More farmers complying with corn refuge requirements in 2014

More farmers complying with corn refuge requirements in 2014

Refuge compliance program shows number of growers planting integrated refuge products on their entire farming operation more than tripled in 2014

More farmers planted corn refuge and integrated refuge products in 2014 than in 2013, the National Corn Growers Association said Tuesday.

Related: Farmers Concerned About Bt-Resistant Corn Rootworm

The measurements are gathered through the Compliance Assurance Program, which includes on-farm refuge assessments, an online survey, and IRM education and awareness. An annual CAP report is provided to the U.S. EPA describing industry-coordinated compliance assurance efforts for Bt traits.

Highlights of the survey indicate a strong adoption of integrated refuge products, which include Bt and refuge seed interspersed in a single bag or container.

Refuge compliance program shows number of growers planting integrated refuge products on their entire farming operation more than tripled in 2014

"We are pleased to see that the number of growers planting integrated refuge products on their entire farming operation has more than tripled this year," said Mark Kimm, ABSTC IRM subcommittee co-chair.

Kimm said also that the percent of those who planted exclusively integrated product increased from 18% in 2013 to 47% in 2014. An additional 27% are planting at least one integrated product, he said.

Survey shows that most growers are in compliance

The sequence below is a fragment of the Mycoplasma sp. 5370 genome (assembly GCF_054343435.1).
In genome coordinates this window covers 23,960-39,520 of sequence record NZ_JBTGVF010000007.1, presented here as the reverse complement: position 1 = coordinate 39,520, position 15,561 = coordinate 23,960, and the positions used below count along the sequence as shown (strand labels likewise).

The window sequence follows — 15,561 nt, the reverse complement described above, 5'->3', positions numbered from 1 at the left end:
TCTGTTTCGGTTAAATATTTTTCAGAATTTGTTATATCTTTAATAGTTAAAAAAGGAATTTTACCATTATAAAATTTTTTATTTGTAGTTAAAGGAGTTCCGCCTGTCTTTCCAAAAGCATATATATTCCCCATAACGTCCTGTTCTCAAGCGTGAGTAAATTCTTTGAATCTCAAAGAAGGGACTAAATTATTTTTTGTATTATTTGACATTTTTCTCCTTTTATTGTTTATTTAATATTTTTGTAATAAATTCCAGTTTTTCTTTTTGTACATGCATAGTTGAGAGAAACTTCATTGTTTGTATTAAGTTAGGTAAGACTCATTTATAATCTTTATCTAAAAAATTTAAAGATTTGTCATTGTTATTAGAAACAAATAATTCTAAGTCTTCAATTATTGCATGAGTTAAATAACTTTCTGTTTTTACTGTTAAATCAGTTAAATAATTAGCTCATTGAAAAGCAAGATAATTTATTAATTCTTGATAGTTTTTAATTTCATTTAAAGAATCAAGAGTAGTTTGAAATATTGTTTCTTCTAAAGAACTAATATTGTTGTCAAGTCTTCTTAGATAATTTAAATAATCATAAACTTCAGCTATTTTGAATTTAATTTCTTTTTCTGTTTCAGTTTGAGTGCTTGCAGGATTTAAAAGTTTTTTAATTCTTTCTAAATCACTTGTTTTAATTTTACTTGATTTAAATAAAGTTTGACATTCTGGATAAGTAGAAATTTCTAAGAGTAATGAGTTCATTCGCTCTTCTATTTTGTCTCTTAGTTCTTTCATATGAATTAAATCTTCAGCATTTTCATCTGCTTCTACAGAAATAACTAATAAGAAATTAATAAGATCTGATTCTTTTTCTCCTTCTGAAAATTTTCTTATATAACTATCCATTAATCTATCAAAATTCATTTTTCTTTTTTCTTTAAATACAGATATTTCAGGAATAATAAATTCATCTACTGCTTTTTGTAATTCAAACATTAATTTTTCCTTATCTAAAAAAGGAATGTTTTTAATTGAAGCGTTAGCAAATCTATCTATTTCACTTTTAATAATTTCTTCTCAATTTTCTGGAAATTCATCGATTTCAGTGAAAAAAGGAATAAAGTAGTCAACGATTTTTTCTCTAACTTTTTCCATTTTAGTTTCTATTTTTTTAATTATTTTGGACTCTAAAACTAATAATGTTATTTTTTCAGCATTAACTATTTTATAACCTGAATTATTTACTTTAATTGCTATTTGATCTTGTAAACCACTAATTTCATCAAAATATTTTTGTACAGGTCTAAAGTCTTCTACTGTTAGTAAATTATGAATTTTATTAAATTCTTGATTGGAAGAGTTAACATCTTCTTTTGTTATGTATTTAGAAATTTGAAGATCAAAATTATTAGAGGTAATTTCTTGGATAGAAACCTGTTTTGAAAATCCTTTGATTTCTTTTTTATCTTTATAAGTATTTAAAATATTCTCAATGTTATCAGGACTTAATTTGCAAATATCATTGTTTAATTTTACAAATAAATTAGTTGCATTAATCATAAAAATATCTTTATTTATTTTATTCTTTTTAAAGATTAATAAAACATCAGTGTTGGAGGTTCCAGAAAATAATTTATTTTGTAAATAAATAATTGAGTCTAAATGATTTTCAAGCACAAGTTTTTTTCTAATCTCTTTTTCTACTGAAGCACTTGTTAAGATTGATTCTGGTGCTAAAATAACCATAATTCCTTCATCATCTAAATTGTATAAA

In 2014, the majority of growers surveyed planted the required refuge size on their farms and planted it within the required distance for all of their Bt corn fields. Furthermore, the survey indicated that the percentage of growers not planting any refuge acres continues to be low.

The Agricultural Biotechnology Stewardship Technical Committee, a consortium of Bt corn registrants, is continuing to promote strategies to preserve the efficacy of Bt technology.

Related: What You Need to Know About 'Refuge in a Bag'

The group partners with NCGA to ensure farmers are aware of refuge requirements and the CAP.

"This type of collaboration is vital to the industry's efforts to showcase the benefits of best management practices – such as crop rotation and trait selection," said John Linder, chairman of the National Corn Growers Association Trade Policy and Biotechnology Action Team.

Integrated refuge products and educational programs help growers manage on farm situations, as well as durability and stewardship of trait technology, Linder said.

Source: NCGA

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